Sea Lice

Sea lice are small marine parasites that occur naturally on many different species of wild fish including wild adult salmon. Sea lice are planktonic and are transported on the tide. When they encounter marine fish they attach themselves, usually on the skin, fins and/or gills and feed off the mucous or skin.

There are 13 known species of sea lice in the marine waters of British Columbia, but the common ‘salmon louse’ is the one we hear the most about. The Latin name for this salmon louse is Lepeophtheirus salmonis.

Sea Lice & Salmon Farms

Sea lice from salmon farms are one of the most significant threats facing wild salmon in British Columbia. Stocked year round with hundreds of thousands of fish in small areas (net-cages) fish farms are ideal, and unnatural breeding grounds for lice. Infestations on farms significantly increase the number of lice in surrounding waters, far beyond what would occur naturally.

In the spring, when fish eggs hatch and juvenile salmon emerge from the rivers and make their way to the ocean many are exposed to sea lice during their journey because fish farms are typically located in sheltered waters along wild salmon migration routes. Juvenile pink and chum salmon are smaller than an AAA battery when they migrate by salmon farms and some may not have fully developed scales yet. When lice attach themselves to juveniles, their bodies may not be able to cope, and they may die.

Peer-reviewed research has shown that one to three sea lice are enough to kill a juvenile pink salmon newly arrived in saltwater.1

To understand the link between salmon farms, sea lice and wild salmon – watch this short video:

Sea Lice Infestation & Disease

Sea lice feed on the mucous, blood and skin of salmon. While a few lice on a large salmon may not cause serious damage, large numbers of lice on that same fish, or just a couple of lice on a juvenile salmon, can be harmful or fatal. The feeding activity of sea lice can cause serious fin damage, skin erosion, constant bleeding, and deep open wounds creating a pathway for other pathogens.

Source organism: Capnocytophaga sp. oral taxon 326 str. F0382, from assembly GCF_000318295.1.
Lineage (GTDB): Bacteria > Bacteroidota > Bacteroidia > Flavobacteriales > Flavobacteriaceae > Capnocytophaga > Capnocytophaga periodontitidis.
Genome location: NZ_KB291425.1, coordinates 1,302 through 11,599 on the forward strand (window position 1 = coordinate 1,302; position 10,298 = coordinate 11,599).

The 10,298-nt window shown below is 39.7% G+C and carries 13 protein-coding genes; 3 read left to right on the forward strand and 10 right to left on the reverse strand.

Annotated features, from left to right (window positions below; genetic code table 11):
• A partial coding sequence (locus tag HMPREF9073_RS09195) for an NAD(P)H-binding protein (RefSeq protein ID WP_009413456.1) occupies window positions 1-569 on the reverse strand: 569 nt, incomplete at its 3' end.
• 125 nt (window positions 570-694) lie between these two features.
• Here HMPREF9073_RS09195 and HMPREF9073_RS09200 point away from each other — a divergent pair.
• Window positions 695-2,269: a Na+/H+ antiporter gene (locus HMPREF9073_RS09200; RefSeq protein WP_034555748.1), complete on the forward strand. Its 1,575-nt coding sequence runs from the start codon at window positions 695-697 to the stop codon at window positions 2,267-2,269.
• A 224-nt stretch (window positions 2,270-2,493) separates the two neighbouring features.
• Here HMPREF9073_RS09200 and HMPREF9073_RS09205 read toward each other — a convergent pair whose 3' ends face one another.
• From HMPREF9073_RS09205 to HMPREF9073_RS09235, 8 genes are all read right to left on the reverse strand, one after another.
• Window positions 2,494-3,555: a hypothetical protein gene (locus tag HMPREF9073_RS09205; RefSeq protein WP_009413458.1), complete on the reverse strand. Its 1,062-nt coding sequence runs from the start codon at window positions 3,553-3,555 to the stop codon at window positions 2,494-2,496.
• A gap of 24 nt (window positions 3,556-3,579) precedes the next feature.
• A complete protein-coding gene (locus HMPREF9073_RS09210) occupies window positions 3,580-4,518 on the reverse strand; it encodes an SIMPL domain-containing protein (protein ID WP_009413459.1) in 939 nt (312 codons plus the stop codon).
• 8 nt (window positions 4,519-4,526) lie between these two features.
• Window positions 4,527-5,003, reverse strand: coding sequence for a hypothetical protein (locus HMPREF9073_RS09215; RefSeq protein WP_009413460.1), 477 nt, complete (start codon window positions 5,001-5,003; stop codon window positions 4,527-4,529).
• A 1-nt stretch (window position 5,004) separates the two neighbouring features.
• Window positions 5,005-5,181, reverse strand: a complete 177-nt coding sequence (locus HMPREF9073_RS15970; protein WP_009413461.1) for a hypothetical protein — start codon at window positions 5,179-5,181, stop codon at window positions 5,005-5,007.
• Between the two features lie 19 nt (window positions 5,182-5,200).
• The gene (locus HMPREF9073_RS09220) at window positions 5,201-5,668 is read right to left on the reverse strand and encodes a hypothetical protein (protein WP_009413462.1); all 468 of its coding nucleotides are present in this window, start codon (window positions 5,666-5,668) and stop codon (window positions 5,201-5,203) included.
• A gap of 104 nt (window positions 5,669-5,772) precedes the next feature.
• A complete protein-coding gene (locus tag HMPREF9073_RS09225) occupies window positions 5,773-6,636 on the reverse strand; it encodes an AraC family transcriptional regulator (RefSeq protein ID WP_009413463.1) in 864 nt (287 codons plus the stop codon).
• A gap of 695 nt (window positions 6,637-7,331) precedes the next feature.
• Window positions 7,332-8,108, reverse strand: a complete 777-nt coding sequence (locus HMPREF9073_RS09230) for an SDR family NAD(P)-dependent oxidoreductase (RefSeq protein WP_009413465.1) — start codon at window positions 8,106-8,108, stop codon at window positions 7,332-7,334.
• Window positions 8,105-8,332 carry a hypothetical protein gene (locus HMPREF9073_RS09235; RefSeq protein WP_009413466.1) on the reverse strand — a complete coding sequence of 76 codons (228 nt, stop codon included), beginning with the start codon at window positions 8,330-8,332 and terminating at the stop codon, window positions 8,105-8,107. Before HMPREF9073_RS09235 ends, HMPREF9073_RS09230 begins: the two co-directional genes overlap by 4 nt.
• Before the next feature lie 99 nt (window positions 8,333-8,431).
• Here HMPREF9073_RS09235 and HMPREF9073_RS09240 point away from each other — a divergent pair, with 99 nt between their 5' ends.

It is also possible for sea lice to carry diseases between farmed and wild salmon. This disease “vector” has already been shown for Infectious Salmon Anemia (ISA) on the Atlantic coast.2,3 An outbreak of ISA on salmon farms in Chile in 2007 spread rapidly from one farm to the next, leading to whole pens and in one case an entire farm’s worth of fish having to be destroyed. Sea lice have been identified as a possible factor in the rapid spread of the disease.

The furunculosis bacterium has also been found on the bodies of sea lice, making it likely that sea lice spread this disease as well.4

The Science on Sea Lice is Clear

Research published in the prestigious journal Science in December, 2007 was the first study to calculate the impact individual wild salmon mortalities from sea lice infestation can have on the population of a whole run of salmon.5

A growing body of peer-reviewed research indicates that sea lice are dangerous to juvenile wild salmon. Check out our sea lice research page for the latest science on sea lice.


1 Morton, A. and R. D. Routledge (2005). Mortality rates for Juvenile Pink Oncorhynchus gorbushca and Chum O. keta salmon infested with Sea Lice Lepeophtheirus salmonis in the Broughton Archipelago. The Alaska Fisheries Research Bulletin. 11(2): 146-152

2 Dannevig, B.H. and K.E. Thorud, Other viral diseases and agents of coldwater fish: infectious salmon anemia, pancreas disease and viral erythrocytinecrosis, in Fish Diseases and Disorders, Volume 3, Viral, Bacterial and Infections, P.T.K. Woo and D.W. Bruno, Eds. 1999, CAB International: Wallingford and New York p. 149-175.

3 APHIS Veterinary Services, Infectious Salmon Anemia Tech Note. 2002, US Department of Agriculture.

4 Johnson, S.C., Crustacean Parasites, in Diseases of Seawater Net pen-reared Salmonid Fishes, M.L. Kent and T.T. Poppe, Editors. 1998, Fisheries and Oceans Canada: Nanaimo, BC. P. 80-90.

5 Krkošek, M., Ford, J. S., Morton, A., Lele, S., Myers, R. A. and Lewis, M. A. (2007). Declining wild salmon populations in relation to parasites from farm salmon. Science 318: 1772-1775.